Bandai Namco dropped the Tales of Arise demo today, just a little under a month before its September 10, 2021 release date. The demo is small in terms of length, but pretty big in terms of substance. In fact, it’s one of my favorite major JRPG demos in a long time, offering a perfect slice of what the game is like without potentially compromising the early hours. Also, it helps that Tales of Arise is a joy to play and is visually stunning, more so than any previous Tales adventure.

Typically, if a JRPG gets a demo, it’s really just the full game with a cutoff point. There are exceptions of course, but for the most part you get to start the game as if you bought it and pick up where you left off when the game comes out. There are a few reasons to do it this way, one being convenience for both the developer and players. The devs don’t have to carve out a bespoke demo, and players don’t have to replay the opening hours unless they want to.

Tales of Arise Demo First Impressions

But even so, a lot of folks get turned off by that approach, myself included. It’s better than nothing for sure, but there’s something about that format that cools off excitement around launch time. You’ve already gone through the opening moments, the logos, the title screen, the fresh experience of playing a new game from the beginning. I’m no spoiler culture hardhead, but not enjoying these kinds of demos is more of an experience spoiler to me.

Tales of Arise goes for a sort of middle ground. This isn’t a unique vertical slice, nor is it just the whole game. It’s a random chunk somewhere in the early stages, with your characters already introduced to one another and starting around level 25 or so. But there are boundaries, and you won’t go very far. There’s just enough game here to play some battles, run around a few areas, camp and take on a miniboss or two. You can jump in multiple times if you want, but it’s a small taste rather than a glimpse at the full experience.

Related: Tales of Arise to Release September 10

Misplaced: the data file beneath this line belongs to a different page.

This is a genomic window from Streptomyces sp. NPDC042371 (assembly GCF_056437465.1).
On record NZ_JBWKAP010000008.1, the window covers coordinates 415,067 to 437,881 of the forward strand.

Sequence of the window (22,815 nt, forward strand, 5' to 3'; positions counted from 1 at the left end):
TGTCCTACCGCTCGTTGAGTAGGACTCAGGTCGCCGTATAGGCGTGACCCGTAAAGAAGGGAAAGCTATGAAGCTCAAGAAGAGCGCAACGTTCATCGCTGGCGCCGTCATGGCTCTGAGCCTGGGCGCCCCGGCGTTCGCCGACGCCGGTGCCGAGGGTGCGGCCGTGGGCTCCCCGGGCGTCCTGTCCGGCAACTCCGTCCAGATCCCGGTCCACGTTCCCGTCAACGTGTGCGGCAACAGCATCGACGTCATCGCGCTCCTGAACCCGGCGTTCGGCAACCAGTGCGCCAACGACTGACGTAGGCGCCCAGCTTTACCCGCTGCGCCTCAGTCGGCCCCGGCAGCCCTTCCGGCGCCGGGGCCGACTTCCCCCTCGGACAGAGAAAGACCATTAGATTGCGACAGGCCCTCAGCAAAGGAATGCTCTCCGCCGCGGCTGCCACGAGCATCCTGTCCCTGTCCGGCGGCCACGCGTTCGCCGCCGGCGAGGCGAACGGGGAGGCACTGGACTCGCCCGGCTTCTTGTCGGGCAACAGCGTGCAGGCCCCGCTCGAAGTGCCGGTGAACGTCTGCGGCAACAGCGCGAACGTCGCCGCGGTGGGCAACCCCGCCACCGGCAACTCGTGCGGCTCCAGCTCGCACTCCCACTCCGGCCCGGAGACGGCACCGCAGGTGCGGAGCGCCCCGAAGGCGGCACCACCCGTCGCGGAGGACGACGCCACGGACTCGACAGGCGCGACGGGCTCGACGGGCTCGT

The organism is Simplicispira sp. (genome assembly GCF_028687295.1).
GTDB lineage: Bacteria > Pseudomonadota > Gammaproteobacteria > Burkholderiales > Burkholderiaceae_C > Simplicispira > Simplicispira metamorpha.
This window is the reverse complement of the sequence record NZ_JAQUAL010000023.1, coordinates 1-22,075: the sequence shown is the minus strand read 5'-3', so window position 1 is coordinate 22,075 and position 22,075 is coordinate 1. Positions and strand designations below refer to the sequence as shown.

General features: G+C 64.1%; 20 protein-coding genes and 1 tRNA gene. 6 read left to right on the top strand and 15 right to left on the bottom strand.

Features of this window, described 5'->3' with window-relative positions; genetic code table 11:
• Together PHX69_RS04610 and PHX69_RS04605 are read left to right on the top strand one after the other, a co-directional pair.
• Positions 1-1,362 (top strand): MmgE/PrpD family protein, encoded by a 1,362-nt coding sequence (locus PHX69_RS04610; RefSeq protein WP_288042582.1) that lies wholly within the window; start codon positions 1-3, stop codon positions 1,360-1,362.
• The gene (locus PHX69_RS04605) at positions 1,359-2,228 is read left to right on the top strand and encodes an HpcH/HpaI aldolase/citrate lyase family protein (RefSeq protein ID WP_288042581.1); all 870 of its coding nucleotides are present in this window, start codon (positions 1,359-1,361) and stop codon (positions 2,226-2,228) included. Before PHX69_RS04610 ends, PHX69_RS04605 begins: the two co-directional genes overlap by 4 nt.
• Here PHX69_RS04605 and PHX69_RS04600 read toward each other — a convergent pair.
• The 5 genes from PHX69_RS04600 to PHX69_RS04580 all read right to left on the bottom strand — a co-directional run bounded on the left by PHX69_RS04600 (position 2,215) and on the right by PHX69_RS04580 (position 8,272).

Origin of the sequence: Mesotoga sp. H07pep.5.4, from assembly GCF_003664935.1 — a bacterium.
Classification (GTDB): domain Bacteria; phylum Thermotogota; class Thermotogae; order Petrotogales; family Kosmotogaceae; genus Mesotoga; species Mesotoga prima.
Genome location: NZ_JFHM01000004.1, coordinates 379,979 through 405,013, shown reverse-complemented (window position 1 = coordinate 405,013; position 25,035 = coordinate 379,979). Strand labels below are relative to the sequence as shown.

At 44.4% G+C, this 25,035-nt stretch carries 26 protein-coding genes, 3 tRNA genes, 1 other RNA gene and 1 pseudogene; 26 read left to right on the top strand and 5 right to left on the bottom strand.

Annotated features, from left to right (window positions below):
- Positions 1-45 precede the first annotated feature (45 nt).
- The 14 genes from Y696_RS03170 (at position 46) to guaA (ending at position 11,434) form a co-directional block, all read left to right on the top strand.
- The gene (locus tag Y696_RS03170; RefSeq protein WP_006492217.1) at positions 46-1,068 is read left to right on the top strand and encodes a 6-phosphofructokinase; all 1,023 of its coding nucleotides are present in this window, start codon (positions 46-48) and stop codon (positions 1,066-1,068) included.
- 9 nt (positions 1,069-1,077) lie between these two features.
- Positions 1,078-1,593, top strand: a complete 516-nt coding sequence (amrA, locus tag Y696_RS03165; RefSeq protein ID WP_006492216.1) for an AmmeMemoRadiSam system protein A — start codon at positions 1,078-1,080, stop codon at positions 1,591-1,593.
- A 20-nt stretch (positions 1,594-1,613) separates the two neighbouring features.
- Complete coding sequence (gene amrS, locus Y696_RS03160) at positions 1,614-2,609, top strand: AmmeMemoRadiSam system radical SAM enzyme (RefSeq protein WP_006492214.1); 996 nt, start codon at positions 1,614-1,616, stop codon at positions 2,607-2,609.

And that lends itself super well to coming back and playing more than once. Especially since when you start the demo you can choose who you control initially, which changes the little trailer you get at the end. You can play as any of the available party members, each of which plays quite differently (You can also change the leader in the demo, but the trailer stays on who you picked first). So if you’re stoked enough to play more than once, there’s some incentive baked in. But perhaps more importantly, you also get that incentive without running into the big problem I mentioned earlier.

Because it’s only around an hour, perhaps less, and presented without any greater context, this actually feels like a proper Tales of Arise demo. It’s just a little taste, enough to get you an idea of how to play the game, get a bit of a feel for it, and get cut off before you can get too invested. That’s perfect for organically encouraging interest that’ll last until September 10.

And man, it’s just a great taste. Tales of Arise is the first series entry under new leadership, and a lot of major changes to the usual Tales formula have been made. There’s less of an axis-type orientation, allowing you to move freely around the battlefield and even dodge or jump as smoothly as any character action game. The “Artes,” or skills, are also meant to be bigger parts of making combos.

Everything just works together, and it’s so much more natural to suss out what you are and aren’t allowed to get away with compared to say, Tales of Xillia or Symphonia. You have dedicated buttons for your leader’s skills as well as using the dpad to pop off interruptions from your pals almost like assists in a fighting game. Do everything right and you can juggle an enemy a good while, and it’s easier than ever to dance around the controller and find those moments.

That doesn’t mean the game is too easy! I actually lost to the demo’s ending challenge a couple times on the Normal difficulty. You quickly learn there are limits to how aggressive you can be, and how much attention you need to pay to the party’s well-being. It’s also just as easy to miss hits or drop combos as it is to make them. You have to pay attention to the animations the enemy’s position relative to yours, so on and so forth.

Tales of Arise is also an incredible-looking game, easily the most raw fidelity of a Tales outing. And that doesn’t compromise the visual style either, still making this recognizable as a Tales and not some weird God Eater spinoff or something. The maps are reasonably sized without feeling too small or big, and the colors just explode from the screen. Between this and Scarlet Nexus, Bandai Namco is nailing this whole new console generation thing.

Related: Is 2021 Year of the JRPG?

That’s all for now! Well, that’s quite a bit considering I just fooled around with a demo for an hour. But I’m absolutely sold on Tales of Arise. The demo’s quick pace and small scope were engineered with expert precision, giving me enough to know I’ll love this game but not so much I’ll feel like I’ve already been playing it when the time comes. I can’t wait to figure out who these characters are, what the world looks like when it gets weird and of course, how many sick combos I can think of.